“We reject any talk of spheres of influence,” Obama claimed. Indeed, from the perspective of U.S. leaders, there should be only one sphere of influence – its own – covering the entire globe. And along those lines, the U.S and NATO are ratcheting up tensions with Russia in a reckless manner. Sanctions have been imposed. Obama promised “to bolster the security of our NATO allies and further increase America’s military presence in Europe.” In the Baltics, he said, there would be more “American equipment,” more “training and exercises,” and “more U.S. forces, including American boots on the ground.”

In a recent press conference, NATO Secretary General Anders Fogh Rasmussen announced that the alliance would “significantly enhance the responsiveness of our NATO Response Force,” and that in the NATO Summit, members would “agree to a Readiness Action Plan” that “responds to Russia’s aggressive behavior.” NATO will develop a “spearhead” within the force “able to deploy at very short notice.” In preparation, NATO will establish a number of facilities and “pre-positioned equipment and supplies.” Also planned are “possible upgrades to national infrastructure,” including airfields and ports. According to Obama, this buildup would include the Baltic nations. That can only be construed as being directed at Russia.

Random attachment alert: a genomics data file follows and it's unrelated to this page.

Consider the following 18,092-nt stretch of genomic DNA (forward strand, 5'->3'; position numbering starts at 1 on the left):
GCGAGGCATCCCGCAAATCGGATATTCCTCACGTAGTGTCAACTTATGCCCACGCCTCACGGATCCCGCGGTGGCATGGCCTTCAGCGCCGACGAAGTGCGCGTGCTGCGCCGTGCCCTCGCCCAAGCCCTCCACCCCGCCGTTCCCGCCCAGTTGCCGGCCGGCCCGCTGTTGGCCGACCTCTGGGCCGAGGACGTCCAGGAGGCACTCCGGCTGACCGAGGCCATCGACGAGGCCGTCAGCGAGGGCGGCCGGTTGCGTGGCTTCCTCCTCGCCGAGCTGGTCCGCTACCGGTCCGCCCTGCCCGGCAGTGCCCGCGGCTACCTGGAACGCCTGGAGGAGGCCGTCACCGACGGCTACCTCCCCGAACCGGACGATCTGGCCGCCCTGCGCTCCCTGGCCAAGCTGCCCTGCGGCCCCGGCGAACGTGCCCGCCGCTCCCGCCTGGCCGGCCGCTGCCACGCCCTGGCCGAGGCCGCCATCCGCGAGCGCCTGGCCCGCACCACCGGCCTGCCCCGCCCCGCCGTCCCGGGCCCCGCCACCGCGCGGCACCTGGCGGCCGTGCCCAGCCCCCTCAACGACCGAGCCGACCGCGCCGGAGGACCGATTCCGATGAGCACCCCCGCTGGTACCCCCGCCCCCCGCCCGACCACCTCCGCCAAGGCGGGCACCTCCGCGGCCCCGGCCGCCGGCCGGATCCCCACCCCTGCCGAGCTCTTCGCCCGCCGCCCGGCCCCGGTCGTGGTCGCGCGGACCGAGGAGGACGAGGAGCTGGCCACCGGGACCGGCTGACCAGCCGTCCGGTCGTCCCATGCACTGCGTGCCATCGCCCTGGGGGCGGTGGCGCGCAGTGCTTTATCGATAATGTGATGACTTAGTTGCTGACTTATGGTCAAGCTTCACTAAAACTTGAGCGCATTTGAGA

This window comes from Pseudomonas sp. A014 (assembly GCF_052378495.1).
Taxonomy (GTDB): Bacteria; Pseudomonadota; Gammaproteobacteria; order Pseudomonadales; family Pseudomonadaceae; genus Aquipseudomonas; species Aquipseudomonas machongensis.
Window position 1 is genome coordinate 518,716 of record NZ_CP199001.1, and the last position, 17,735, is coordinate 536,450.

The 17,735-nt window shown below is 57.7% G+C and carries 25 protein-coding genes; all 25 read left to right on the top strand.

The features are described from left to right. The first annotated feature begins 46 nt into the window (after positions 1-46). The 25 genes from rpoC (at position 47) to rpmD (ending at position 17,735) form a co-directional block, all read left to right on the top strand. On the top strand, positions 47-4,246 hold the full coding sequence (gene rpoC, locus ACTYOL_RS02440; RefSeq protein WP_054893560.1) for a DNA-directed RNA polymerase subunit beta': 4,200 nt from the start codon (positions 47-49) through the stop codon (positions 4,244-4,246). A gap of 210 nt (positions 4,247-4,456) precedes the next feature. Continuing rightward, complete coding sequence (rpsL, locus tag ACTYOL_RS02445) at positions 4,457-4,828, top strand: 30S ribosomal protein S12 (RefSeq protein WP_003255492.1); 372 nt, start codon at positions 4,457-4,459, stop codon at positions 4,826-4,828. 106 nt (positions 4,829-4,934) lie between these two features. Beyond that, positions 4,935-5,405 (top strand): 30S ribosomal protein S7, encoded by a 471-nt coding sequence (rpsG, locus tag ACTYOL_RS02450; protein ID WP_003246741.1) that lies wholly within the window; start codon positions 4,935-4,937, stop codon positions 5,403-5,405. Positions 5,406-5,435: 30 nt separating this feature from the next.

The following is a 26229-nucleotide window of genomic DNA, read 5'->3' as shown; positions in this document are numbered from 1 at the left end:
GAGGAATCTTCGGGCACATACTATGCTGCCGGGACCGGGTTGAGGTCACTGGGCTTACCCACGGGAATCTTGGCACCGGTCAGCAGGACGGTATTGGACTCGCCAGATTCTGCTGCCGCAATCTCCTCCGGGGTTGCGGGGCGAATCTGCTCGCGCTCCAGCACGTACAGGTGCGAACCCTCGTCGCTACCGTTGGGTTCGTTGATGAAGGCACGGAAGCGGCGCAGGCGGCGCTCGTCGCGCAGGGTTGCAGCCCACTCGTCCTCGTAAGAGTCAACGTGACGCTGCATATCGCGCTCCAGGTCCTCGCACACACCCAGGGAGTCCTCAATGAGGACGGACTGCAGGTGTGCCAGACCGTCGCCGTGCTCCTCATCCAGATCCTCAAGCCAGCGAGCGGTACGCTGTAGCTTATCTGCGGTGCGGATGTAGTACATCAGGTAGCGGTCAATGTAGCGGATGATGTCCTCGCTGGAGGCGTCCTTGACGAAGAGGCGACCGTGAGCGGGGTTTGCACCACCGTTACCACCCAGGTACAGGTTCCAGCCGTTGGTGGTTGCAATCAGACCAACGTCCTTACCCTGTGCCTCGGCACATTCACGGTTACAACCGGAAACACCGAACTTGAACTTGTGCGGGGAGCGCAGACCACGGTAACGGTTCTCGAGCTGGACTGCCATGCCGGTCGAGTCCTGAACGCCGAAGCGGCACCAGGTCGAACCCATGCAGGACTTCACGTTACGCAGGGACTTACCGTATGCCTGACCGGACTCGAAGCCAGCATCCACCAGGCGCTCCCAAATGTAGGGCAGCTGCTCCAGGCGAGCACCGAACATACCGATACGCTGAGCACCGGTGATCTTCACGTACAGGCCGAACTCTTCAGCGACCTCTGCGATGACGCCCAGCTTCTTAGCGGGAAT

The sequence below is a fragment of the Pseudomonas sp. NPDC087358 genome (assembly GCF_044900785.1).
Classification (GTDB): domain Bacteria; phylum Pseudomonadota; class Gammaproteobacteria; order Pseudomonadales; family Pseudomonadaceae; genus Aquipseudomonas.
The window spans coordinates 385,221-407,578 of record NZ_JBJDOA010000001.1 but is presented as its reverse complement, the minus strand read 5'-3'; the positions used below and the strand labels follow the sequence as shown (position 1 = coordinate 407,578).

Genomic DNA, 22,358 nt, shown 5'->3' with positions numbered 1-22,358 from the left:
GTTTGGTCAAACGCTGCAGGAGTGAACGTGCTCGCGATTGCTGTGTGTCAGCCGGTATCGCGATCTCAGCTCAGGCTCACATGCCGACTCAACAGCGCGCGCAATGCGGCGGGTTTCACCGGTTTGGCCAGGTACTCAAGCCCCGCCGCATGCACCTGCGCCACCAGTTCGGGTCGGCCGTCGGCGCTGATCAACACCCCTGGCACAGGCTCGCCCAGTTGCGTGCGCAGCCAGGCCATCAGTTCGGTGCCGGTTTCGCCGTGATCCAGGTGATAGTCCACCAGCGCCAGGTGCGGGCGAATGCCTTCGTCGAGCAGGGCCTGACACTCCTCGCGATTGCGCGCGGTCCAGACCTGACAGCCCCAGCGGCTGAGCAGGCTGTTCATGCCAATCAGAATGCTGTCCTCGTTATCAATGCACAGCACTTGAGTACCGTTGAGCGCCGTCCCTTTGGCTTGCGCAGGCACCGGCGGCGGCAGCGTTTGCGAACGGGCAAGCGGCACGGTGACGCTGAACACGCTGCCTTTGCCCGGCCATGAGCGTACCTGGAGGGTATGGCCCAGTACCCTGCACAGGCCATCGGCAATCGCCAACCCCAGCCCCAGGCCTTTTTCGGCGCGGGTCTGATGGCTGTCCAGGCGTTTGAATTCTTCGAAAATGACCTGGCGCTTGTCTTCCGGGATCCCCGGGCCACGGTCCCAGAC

With the mass media and Western leaders continuing their efforts to whip up public sentiment for rash actions, it is to be hoped that a diplomatic settlement can be reached between the Ukrainian parties in spite of U.S. backing for Kiev to impose a military solution. The potential dangers in Washington’s precipitate path are too great.

 Gregory Elich is on the Board of Directors of the Jasenovac Research Institute and the Advisory Board of the Korea Policy Institute. He is one of the co-authors of Killing Democracy: CIA and Pentagon Operations in the Post-Soviet Period, published in the Russian language.